Trump and Netanyahu at the White House. Photo: Getty
The implementation of President Trump's Middle East peace plan is one of the main stumbling blocks in negotiations for an emergency government between Israeli Prime Minister Benjamin Netanyahu and his political rival, Benny Gantz.
Why it matters: The government would be tasked primarily with handling the coronavirus crisis. In negotiations, though, Netanyahu has raised his intention to annex areas Trump's plan envisions as part of Israel. Gantz is opposed to unilateral annexations, his aides tell me.
Between the lines: While Gantz publicly supported the Trump plan, he would prefer to first try to relaunch peace talks with the Palestinians, who bitterly oppose Trump's plan.
- Gantz is also concerned the deal could jeopardize Israel's peace deal with Jordan, which also opposes annexations.
- He has demanded that the emergency government maintain the status quo for at least six months, after which they can revisit the issue and try to find a path forward.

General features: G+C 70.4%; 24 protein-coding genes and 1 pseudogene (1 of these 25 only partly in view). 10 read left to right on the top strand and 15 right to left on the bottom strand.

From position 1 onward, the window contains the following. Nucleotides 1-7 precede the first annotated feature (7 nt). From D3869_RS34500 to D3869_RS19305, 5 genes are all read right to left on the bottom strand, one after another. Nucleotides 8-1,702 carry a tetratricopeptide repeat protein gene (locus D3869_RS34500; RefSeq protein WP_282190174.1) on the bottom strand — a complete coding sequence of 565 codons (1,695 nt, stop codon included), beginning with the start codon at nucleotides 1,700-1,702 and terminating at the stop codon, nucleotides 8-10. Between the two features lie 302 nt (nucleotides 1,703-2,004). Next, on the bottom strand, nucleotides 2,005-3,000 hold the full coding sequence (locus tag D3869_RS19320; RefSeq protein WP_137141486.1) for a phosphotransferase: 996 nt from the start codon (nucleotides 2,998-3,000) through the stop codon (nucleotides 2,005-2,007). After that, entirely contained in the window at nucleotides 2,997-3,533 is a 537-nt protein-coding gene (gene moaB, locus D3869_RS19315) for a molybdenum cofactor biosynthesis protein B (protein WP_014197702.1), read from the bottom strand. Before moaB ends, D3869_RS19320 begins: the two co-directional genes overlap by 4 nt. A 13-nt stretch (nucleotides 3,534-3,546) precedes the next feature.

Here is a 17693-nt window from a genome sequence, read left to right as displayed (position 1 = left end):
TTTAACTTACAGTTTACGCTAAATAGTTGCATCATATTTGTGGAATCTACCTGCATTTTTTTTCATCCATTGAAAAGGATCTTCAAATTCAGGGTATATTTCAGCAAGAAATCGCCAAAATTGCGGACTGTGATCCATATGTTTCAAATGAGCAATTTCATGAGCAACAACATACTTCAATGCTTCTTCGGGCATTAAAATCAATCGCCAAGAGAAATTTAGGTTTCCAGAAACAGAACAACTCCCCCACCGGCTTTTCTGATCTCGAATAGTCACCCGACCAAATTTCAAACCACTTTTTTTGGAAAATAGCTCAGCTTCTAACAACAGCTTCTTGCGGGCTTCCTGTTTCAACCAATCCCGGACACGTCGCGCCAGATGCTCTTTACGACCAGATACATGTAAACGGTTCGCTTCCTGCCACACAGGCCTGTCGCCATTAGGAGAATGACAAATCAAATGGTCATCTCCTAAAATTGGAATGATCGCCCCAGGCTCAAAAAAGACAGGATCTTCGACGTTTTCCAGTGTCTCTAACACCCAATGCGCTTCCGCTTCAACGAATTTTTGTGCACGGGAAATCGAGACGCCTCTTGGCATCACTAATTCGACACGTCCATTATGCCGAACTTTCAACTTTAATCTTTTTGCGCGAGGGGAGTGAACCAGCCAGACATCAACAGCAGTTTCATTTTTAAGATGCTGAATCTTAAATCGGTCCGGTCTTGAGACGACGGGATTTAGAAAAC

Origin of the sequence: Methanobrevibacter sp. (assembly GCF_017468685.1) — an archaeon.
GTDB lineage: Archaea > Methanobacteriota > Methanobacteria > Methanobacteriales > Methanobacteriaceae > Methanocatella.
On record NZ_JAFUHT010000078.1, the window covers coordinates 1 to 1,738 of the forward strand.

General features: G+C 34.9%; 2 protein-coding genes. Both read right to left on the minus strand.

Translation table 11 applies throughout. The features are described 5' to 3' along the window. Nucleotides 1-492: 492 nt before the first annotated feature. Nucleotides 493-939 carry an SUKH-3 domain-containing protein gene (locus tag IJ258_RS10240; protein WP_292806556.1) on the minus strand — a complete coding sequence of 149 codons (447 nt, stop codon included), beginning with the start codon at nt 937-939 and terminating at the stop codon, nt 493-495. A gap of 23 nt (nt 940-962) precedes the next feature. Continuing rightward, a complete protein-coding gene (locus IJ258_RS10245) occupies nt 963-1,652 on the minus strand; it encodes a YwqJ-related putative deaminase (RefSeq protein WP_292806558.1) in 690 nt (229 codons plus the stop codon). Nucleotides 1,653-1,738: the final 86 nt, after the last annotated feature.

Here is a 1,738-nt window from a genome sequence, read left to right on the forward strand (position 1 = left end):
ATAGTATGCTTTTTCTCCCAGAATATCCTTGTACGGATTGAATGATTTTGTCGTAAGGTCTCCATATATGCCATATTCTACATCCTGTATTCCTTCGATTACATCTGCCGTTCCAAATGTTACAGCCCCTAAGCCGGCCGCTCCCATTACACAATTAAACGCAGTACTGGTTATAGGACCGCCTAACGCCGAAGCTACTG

What to watch: This issue is unlikely to prevent a deal between Netanyahu and Gantz, but it could lead to a coalition crisis down the road.
- Netanyahu envisions annexation of the Jordan Valley and West Bank settlements as his main legacy after more than a decade as prime minister.
Where things stand: Trump called Netanyahu on Thursday to congratulate him on the impending formation of his new government. Trump has yet to call Gantz, who under the deal will replace Netanyahu as prime minister in 18 months.
- It is unclear how closely the Trump administration will engage on the annexation issue, particularly in an election year and while it is dealing with a coronavirus crisis of its own.